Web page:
• Requiring hospitals to be clearer regarding what may or may not be included in their cost estimates for care.
  • Creating better tools for consumers to make medical decisions based on price, quality and safety of medical services.

Continue reading

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Medical schools try to reboot for 21st century

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By Julie Rovner
KHN
Medicine has changed a lot in the past 100 years. But medical training has not.

Until now.  Spurred on by the need to train a different type of doctor, medical schools around the country are tearing up the textbooks and starting from scratch.

Most medical schools still operate under a model pioneered in the early 1900s by an educator named Abraham Flexner.

“Flexner did a lot of great things,” said Raj Mangrulkar, associate dean for medical student education at the University of Michigan Medical School. “But we’ve learned a lot and now we’re absolutely ready for a new model.”

And Michigan is one of many schools in the midst of a major overhaul of its curriculum.

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Dr. Raj Mangrulkar and medical student Jesse Burk-Rafel (Photo by Leisa Thompson/For Kaiser Health News)

For example, in a windowless classroom, a small group of second year students are hard at work.

They’re not studying anatomy or biochemistry or any of the traditional sciences. They’re polishing their communications skills.

In the first exercise, students paired off and negotiated the price of a used BMW. Now they’re trying to settle on who should get credit for an imaginary medical journal article.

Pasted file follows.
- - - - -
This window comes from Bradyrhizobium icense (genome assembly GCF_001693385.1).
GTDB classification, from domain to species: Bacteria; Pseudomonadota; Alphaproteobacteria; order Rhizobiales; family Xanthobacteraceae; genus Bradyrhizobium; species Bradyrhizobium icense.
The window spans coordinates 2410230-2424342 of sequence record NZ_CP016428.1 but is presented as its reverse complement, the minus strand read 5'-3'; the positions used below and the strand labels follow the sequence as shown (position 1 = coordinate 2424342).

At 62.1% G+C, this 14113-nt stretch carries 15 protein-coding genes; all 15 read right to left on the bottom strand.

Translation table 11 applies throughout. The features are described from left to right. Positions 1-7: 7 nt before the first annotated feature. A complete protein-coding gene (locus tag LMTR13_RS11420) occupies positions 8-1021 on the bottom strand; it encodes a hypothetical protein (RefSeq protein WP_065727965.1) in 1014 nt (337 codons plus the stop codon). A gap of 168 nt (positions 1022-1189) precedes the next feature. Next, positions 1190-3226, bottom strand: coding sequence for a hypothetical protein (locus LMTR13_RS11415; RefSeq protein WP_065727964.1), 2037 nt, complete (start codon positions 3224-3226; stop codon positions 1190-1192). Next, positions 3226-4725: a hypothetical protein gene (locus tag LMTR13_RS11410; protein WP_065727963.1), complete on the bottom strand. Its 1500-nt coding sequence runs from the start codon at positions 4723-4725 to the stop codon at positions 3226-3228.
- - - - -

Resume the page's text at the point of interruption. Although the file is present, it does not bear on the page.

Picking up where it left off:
“I was thinking, kind of given our background and approach, that I would be senior author. How does that sound to you?” asks Jesse Burk-Rafel.

It may seem like an odd way for medical students to be spending their class time. But Erin McKean, the surgeon teaching the class, says it’s a serious topic for students who’ll have to communicate life and death matters during their careers. Continue reading

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These doctors want a choice in how they they die

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Hoping To Live, These Doctors Want A Choice In How They Die

Photo by Anna Gorman

Dr. Dan Swangard (Photo by Anna Gorman/KHN).

By Anna Gorman
KHN

SAN FRANCISCO — Dan Swangard knows what death looks like.

As a physician, he has seen patients die in hospitals, hooked to morphine drips and overcome with anxiety.

He has watched dying drag on for weeks or months as terrified relatives stand by helplessly.

Recently, however, his thoughts about how seriously ill people die have become personal. Swangard was diagnosed in 2013 with a rare form of metastatic cancer.

To remove the cancer, surgeons took out parts of his pancreas and liver, as well as his entire spleen and gallbladder.

The operation was successful but Swangard, 48, knows there’s a strong chance the disease will return. And if he gets to a point where there’s nothing more medicine can do, he wants to be able to control when and how his life ends.

“It’s very real for me,” said Swangard, who lives in Bolinas, Calif. “This could be my own issue a year from now.”

That’s one of the reasons Swangard joined a California lawsuit last month seeking to let doctors prescribe lethal medications to certain patients who want to hasten death. If he were given only months to live, Swangard said, he can’t say for certain whether he would take them.

“But I want to be able to make that choice,” he said. Continue reading